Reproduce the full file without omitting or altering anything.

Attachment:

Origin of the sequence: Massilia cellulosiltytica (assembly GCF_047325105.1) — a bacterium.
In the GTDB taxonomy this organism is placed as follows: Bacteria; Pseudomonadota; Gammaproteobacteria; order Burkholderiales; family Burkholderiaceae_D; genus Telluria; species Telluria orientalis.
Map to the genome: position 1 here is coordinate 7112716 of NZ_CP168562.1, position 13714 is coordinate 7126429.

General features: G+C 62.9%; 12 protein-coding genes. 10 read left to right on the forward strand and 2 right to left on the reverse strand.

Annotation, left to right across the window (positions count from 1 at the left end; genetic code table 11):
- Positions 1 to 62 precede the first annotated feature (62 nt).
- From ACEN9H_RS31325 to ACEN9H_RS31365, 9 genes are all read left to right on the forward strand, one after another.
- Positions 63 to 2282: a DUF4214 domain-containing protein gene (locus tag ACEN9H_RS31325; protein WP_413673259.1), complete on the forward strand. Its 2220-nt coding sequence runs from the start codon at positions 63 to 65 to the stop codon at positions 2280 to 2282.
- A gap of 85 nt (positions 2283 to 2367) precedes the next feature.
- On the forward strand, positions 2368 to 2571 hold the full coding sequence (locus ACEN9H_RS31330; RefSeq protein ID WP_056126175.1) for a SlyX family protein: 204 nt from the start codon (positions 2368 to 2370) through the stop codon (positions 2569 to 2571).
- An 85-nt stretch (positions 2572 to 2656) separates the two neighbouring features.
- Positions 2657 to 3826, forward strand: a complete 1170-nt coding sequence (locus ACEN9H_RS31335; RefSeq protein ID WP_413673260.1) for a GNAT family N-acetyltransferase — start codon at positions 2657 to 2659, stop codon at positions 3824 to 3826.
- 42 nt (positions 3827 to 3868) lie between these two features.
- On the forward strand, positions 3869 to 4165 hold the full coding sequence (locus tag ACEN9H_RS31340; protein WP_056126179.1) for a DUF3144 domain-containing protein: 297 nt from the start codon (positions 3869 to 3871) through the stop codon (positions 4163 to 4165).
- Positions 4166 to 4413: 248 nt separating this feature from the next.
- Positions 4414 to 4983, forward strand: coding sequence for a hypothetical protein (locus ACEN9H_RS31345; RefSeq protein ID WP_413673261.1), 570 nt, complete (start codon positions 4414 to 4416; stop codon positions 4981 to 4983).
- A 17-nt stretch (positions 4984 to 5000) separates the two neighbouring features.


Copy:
Origin of the sequence: Massilia cellulosiltytica (assembly GCF_047325105.1) — a bacterium.
In the GTDB taxonomy this organism is placed as follows: Bacteria; Pseudomonadota; Gammaproteobacteria; order Burkholderiales; family Burkholderiaceae_D; genus Telluria; species Telluria orientalis.
Map to the genome: position 1 here is coordinate 7112716 of NZ_CP168562.1, position 13714 is coordinate 7126429.

General features: G+C 62.9%; 12 protein-coding genes. 10 read left to right on the forward strand and 2 right to left on the reverse strand.

Annotation, left to right across the window (positions count from 1 at the left end; genetic code table 11):
- Positions 1 to 62 precede the first annotated feature (62 nt).
- From ACEN9H_RS31325 to ACEN9H_RS31365, 9 genes are all read left to right on the forward strand, one after another.
- Positions 63 to 2282: a DUF4214 domain-containing protein gene (locus tag ACEN9H_RS31325; protein WP_413673259.1), complete on the forward strand. Its 2220-nt coding sequence runs from the start codon at positions 63 to 65 to the stop codon at positions 2280 to 2282.
- A gap of 85 nt (positions 2283 to 2367) precedes the next feature.
- On the forward strand, positions 2368 to 2571 hold the full coding sequence (locus ACEN9H_RS31330; RefSeq protein ID WP_056126175.1) for a SlyX family protein: 204 nt from the start codon (positions 2368 to 2370) through the stop codon (positions 2569 to 2571).
- An 85-nt stretch (positions 2572 to 2656) separates the two neighbouring features.
- Positions 2657 to 3826, forward strand: a complete 1170-nt coding sequence (locus ACEN9H_RS31335; RefSeq protein ID WP_413673260.1) for a GNAT family N-acetyltransferase — start codon at positions 2657 to 2659, stop codon at positions 3824 to 3826.
- 42 nt (positions 3827 to 3868) lie between these two features.
- On the forward strand, positions 3869 to 4165 hold the full coding sequence (locus tag ACEN9H_RS31340; protein WP_056126179.1) for a DUF3144 domain-containing protein: 297 nt from the start codon (positions 3869 to 3871) through the stop codon (positions 4163 to 4165).
- Positions 4166 to 4413: 248 nt separating this feature from the next.
- Positions 4414 to 4983, forward strand: coding sequence for a hypothetical protein (locus ACEN9H_RS31345; RefSeq protein ID WP_413673261.1), 570 nt, complete (start codon positions 4414 to 4416; stop codon positions 4981 to 4983).
- A 17-nt stretch (positions 4984 to 5000) separates the two neighbouring features.